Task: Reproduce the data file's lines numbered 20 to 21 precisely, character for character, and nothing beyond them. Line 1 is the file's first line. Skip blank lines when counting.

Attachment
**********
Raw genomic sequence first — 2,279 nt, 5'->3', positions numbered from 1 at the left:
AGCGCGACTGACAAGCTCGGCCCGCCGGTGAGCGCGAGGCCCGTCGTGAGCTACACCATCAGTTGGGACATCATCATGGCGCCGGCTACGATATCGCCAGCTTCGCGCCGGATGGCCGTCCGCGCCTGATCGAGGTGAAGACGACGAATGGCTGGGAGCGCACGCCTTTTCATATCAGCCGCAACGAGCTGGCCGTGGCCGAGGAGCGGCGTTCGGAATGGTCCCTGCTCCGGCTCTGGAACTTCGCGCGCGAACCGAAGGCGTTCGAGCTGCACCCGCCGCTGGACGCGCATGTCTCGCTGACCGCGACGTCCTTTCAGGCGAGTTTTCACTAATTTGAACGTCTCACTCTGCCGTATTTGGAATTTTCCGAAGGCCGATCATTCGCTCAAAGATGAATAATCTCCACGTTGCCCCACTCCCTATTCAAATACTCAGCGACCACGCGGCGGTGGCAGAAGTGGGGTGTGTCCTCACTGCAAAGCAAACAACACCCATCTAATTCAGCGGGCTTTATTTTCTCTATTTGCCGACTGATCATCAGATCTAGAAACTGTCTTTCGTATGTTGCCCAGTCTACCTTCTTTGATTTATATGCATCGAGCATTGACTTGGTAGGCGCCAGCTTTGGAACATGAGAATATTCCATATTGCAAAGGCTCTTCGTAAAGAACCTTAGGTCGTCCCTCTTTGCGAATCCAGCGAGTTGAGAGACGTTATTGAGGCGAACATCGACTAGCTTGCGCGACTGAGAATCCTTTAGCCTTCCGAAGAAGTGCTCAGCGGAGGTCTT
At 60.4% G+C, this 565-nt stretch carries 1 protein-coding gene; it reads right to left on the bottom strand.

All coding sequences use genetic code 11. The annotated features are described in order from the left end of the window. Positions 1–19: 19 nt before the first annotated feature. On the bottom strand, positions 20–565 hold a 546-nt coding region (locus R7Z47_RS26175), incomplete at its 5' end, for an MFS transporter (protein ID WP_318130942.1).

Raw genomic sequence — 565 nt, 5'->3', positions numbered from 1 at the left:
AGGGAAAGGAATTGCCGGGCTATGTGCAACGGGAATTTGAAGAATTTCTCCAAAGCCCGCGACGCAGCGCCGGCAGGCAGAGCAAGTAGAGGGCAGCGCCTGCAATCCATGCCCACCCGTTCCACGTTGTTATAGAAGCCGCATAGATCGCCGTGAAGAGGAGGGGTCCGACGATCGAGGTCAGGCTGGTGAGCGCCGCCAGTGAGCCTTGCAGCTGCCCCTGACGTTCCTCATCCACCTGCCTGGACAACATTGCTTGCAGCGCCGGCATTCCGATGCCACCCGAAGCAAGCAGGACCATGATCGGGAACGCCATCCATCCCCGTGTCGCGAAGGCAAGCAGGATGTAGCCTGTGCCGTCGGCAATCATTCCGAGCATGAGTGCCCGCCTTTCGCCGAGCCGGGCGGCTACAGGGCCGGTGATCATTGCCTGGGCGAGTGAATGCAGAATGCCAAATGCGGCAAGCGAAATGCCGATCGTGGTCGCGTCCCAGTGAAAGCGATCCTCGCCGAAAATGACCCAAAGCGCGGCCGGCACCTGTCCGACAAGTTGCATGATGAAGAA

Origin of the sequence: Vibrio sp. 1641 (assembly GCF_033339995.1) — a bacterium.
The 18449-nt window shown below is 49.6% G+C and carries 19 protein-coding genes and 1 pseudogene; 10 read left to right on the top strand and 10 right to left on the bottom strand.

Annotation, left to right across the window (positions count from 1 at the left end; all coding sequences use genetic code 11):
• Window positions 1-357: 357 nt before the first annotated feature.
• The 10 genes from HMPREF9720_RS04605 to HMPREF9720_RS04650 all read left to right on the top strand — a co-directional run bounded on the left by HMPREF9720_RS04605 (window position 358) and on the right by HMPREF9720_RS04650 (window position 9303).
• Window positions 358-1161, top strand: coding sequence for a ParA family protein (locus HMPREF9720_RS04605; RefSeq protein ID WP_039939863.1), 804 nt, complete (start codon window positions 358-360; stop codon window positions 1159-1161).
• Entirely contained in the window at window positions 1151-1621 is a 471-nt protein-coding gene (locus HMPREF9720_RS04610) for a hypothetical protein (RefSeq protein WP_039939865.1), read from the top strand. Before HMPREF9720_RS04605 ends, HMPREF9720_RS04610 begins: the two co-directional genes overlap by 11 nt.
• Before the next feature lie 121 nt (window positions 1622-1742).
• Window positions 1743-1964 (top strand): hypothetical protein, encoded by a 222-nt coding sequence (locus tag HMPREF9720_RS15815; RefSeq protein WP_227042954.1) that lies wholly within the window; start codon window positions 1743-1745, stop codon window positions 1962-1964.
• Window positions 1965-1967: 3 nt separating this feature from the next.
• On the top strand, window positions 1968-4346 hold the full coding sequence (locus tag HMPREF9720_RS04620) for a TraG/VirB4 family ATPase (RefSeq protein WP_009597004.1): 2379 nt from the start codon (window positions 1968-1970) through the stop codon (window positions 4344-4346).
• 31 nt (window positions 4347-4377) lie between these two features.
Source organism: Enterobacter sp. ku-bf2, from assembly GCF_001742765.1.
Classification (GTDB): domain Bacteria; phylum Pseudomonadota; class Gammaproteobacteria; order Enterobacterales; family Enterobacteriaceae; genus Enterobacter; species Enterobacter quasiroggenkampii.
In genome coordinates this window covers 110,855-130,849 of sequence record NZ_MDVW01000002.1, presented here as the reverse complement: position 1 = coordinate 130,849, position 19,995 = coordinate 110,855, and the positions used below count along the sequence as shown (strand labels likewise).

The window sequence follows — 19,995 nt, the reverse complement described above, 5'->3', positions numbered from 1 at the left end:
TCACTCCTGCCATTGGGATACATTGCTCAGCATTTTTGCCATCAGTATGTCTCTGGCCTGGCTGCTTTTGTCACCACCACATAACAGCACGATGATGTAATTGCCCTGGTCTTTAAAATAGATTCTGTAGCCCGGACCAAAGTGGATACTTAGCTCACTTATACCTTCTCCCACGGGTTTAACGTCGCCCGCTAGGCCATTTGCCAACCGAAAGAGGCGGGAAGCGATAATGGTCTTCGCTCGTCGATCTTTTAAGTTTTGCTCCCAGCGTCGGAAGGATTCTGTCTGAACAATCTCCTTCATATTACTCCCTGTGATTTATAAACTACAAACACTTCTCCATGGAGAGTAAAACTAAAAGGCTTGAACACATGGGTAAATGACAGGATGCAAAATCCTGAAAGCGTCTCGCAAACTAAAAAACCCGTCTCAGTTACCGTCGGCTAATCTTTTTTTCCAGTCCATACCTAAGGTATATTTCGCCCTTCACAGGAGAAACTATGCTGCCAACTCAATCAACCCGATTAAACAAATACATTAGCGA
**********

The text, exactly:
Classification (GTDB): domain Bacteria; phylum Pseudomonadota; class Gammaproteobacteria; order Enterobacterales; family Enterobacteriaceae; genus Enterobacter; species Enterobacter quasiroggenkampii.
In genome coordinates this window covers 110,855-130,849 of sequence record NZ_MDVW01000002.1, presented here as the reverse complement: position 1 = coordinate 130,849, position 19,995 = coordinate 110,855, and the positions used below count along the sequence as shown (strand labels likewise).